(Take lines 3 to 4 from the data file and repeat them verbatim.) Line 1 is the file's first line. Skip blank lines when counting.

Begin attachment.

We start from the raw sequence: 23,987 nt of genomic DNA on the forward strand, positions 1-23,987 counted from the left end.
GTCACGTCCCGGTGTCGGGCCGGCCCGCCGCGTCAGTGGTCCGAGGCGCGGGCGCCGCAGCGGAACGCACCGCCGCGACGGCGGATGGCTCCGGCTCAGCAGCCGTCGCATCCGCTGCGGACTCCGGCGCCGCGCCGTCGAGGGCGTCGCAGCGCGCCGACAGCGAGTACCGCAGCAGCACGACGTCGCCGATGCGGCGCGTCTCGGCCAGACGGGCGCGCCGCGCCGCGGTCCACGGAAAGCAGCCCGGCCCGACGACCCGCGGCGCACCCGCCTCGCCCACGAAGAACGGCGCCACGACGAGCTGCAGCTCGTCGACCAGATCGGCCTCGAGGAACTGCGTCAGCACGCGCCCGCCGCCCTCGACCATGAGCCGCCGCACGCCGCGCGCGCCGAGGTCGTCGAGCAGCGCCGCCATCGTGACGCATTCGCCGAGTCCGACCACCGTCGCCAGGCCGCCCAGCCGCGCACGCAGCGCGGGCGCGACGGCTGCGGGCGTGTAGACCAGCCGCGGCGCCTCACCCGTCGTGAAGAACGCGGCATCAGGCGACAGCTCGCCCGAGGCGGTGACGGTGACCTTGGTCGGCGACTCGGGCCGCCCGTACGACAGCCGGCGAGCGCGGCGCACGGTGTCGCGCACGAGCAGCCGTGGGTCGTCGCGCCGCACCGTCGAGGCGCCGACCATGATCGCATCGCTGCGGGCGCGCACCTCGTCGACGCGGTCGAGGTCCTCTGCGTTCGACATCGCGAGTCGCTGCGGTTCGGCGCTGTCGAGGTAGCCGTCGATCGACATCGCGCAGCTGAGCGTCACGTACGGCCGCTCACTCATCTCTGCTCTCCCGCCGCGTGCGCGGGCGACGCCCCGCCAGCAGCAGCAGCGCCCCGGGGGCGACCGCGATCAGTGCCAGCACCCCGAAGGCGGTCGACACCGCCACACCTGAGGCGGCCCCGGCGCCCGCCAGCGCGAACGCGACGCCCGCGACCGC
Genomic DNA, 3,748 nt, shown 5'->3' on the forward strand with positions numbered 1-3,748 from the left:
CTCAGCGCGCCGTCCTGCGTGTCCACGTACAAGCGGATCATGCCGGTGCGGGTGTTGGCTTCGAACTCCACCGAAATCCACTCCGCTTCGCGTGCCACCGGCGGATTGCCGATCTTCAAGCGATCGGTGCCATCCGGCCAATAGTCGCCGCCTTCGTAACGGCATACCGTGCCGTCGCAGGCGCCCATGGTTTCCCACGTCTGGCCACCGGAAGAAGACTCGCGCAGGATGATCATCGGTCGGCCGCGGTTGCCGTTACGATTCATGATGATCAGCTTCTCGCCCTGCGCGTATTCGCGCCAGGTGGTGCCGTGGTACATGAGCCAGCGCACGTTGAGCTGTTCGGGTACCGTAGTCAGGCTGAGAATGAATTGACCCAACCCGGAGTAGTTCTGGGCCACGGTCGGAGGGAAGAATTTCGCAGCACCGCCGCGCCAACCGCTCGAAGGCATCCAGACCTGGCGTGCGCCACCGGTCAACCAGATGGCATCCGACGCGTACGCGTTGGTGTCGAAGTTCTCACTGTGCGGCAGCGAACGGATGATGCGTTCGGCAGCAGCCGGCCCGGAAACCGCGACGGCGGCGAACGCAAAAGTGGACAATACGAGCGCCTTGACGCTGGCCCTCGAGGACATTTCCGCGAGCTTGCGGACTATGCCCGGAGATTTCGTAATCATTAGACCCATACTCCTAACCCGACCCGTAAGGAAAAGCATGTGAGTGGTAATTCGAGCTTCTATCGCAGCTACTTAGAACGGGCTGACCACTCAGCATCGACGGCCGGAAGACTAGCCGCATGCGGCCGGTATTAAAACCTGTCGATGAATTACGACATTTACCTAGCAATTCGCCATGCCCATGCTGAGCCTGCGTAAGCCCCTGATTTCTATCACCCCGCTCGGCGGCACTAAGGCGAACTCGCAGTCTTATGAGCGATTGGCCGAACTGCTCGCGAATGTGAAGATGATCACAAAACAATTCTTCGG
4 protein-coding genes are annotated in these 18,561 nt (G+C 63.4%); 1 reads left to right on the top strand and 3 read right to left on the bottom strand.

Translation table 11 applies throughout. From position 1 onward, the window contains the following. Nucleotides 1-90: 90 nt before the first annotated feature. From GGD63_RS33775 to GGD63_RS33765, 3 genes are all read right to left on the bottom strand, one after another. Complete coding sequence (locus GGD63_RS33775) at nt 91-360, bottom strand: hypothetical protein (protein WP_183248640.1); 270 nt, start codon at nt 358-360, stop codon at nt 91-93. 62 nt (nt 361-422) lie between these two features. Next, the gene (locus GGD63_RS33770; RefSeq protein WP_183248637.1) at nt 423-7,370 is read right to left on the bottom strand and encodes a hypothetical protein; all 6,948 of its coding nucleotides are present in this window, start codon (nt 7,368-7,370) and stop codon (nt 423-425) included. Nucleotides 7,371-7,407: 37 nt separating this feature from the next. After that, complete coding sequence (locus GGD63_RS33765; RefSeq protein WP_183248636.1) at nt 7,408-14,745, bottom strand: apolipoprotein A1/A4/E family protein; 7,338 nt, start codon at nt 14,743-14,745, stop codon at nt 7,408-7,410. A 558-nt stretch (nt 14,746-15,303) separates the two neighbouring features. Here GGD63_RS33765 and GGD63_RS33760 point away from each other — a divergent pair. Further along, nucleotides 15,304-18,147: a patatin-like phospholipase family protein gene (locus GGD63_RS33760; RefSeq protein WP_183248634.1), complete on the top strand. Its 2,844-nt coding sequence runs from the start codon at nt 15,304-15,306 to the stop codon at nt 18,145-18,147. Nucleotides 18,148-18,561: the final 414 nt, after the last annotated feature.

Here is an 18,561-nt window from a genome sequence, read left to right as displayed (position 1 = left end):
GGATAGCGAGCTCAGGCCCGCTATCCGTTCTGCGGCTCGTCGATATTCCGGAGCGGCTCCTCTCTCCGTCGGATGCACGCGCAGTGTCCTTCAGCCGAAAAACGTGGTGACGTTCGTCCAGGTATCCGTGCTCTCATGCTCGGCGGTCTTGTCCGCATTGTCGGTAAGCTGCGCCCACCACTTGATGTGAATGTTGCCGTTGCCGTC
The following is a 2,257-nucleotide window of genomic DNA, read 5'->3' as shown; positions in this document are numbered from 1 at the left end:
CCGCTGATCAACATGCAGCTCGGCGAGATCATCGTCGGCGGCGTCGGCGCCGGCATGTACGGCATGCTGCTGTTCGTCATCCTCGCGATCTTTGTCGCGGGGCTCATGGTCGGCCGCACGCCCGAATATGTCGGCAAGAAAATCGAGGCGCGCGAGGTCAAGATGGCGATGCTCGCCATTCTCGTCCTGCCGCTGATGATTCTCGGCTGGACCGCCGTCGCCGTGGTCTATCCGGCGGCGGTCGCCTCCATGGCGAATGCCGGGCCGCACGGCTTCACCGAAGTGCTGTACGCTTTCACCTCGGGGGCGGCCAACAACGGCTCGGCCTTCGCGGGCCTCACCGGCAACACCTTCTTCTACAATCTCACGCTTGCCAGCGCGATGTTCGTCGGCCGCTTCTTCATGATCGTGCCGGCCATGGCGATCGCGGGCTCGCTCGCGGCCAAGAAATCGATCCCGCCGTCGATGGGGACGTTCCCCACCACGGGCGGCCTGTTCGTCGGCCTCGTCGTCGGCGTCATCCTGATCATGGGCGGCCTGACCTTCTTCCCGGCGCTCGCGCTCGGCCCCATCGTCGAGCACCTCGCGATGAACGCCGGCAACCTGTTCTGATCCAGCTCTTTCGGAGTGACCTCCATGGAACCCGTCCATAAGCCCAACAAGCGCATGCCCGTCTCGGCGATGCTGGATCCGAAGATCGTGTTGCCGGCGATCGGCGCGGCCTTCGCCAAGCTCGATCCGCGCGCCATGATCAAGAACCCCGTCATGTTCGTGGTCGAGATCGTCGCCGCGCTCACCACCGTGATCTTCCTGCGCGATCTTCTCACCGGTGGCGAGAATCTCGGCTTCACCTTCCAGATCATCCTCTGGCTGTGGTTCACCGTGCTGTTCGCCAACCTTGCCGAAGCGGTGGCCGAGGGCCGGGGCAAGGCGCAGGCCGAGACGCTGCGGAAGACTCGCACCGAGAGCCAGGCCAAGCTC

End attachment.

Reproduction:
Genomic DNA, 3,748 nt, shown 5'->3' on the forward strand with positions numbered 1-3,748 from the left:
CTCAGCGCGCCGTCCTGCGTGTCCACGTACAAGCGGATCATGCCGGTGCGGGTGTTGGCTTCGAACTCCACCGAAATCCACTCCGCTTCGCGTGCCACCGGCGGATTGCCGATCTTCAAGCGATCGGTGCCATCCGGCCAATAGTCGCCGCCTTCGTAACGGCATACCGTGCCGTCGCAGGCGCCCATGGTTTCCCACGTCTGGCCACCGGAAGAAGACTCGCGCAGGATGATCATCGGTCGGCCGCGGTTGCCGTTACGATTCATGATGATCAGCTTCTCGCCCTGCGCGTATTCGCGCCAGGTGGTGCCGTGGTACATGAGCCAGCGCACGTTGAGCTGTTCGGGTACCGTAGTCAGGCTGAGAATGAATTGACCCAACCCGGAGTAGTTCTGGGCCACGGTCGGAGGGAAGAATTTCGCAGCACCGCCGCGCCAACCGCTCGAAGGCATCCAGACCTGGCGTGCGCCACCGGTCAACCAGATGGCATCCGACGCGTACGCGTTGGTGTCGAAGTTCTCACTGTGCGGCAGCGAACGGATGATGCGTTCGGCAGCAGCCGGCCCGGAAACCGCGACGGCGGCGAACGCAAAAGTGGACAATACGAGCGCCTTGACGCTGGCCCTCGAGGACATTTCCGCGAGCTTGCGGACTATGCCCGGAGATTTCGTAATCATTAGACCCATACTCCTAACCCGACCCGTAAGGAAAAGCATGTGAGTGGTAATTCGAGCTTCTATCGCAGCTACTTAGAACGGGCTGACCACTCAGCATCGACGGCCGGAAGACTAGCCGCATGCGGCCGGTATTAAAACCTGTCGATGAATTACGACATTTACCTAGCAATTCGCCATGCCCATGCTGAGCCTGCGTAAGCCCCTGATTTCTATCACCCCGCTCGGCGGCACTAAGGCGAACTCGCAGTCTTATGAGCGATTGGCCGAACTGCTCGCGAATGTGAAGATGATCACAAAACAATTCTTCGG